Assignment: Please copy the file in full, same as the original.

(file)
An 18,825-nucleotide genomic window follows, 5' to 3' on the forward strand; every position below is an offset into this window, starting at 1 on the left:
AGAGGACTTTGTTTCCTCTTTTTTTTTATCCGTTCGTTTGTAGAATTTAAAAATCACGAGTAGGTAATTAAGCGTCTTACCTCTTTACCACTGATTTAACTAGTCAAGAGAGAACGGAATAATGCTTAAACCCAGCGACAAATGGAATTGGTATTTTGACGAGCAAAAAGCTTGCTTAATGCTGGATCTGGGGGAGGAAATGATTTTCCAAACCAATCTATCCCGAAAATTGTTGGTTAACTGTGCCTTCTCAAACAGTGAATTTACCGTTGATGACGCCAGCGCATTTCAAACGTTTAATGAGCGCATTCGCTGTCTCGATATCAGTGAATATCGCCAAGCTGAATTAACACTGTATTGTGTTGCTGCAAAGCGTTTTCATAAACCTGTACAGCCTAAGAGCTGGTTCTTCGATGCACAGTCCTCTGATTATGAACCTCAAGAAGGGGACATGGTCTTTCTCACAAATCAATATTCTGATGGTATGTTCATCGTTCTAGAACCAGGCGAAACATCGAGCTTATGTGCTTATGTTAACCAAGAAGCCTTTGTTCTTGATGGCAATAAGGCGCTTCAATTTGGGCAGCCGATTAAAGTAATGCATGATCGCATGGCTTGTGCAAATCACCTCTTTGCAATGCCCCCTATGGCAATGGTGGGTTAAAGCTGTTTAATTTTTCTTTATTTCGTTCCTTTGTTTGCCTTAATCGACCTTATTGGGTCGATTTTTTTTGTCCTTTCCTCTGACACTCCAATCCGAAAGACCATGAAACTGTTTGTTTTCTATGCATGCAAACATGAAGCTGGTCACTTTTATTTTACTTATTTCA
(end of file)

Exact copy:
An 18,825-nucleotide genomic window follows, 5' to 3' on the forward strand; every position below is an offset into this window, starting at 1 on the left:
AGAGGACTTTGTTTCCTCTTTTTTTTTATCCGTTCGTTTGTAGAATTTAAAAATCACGAGTAGGTAATTAAGCGTCTTACCTCTTTACCACTGATTTAACTAGTCAAGAGAGAACGGAATAATGCTTAAACCCAGCGACAAATGGAATTGGTATTTTGACGAGCAAAAAGCTTGCTTAATGCTGGATCTGGGGGAGGAAATGATTTTCCAAACCAATCTATCCCGAAAATTGTTGGTTAACTGTGCCTTCTCAAACAGTGAATTTACCGTTGATGACGCCAGCGCATTTCAAACGTTTAATGAGCGCATTCGCTGTCTCGATATCAGTGAATATCGCCAAGCTGAATTAACACTGTATTGTGTTGCTGCAAAGCGTTTTCATAAACCTGTACAGCCTAAGAGCTGGTTCTTCGATGCACAGTCCTCTGATTATGAACCTCAAGAAGGGGACATGGTCTTTCTCACAAATCAATATTCTGATGGTATGTTCATCGTTCTAGAACCAGGCGAAACATCGAGCTTATGTGCTTATGTTAACCAAGAAGCCTTTGTTCTTGATGGCAATAAGGCGCTTCAATTTGGGCAGCCGATTAAAGTAATGCATGATCGCATGGCTTGTGCAAATCACCTCTTTGCAATGCCCCCTATGGCAATGGTGGGTTAAAGCTGTTTAATTTTTCTTTATTTCGTTCCTTTGTTTGCCTTAATCGACCTTATTGGGTCGATTTTTTTTGTCCTTTCCTCTGACACTCCAATCCGAAAGACCATGAAACTGTTTGTTTTCTATGCATGCAAACATGAAGCTGGTCACTTTTATTTTACTTATTTCA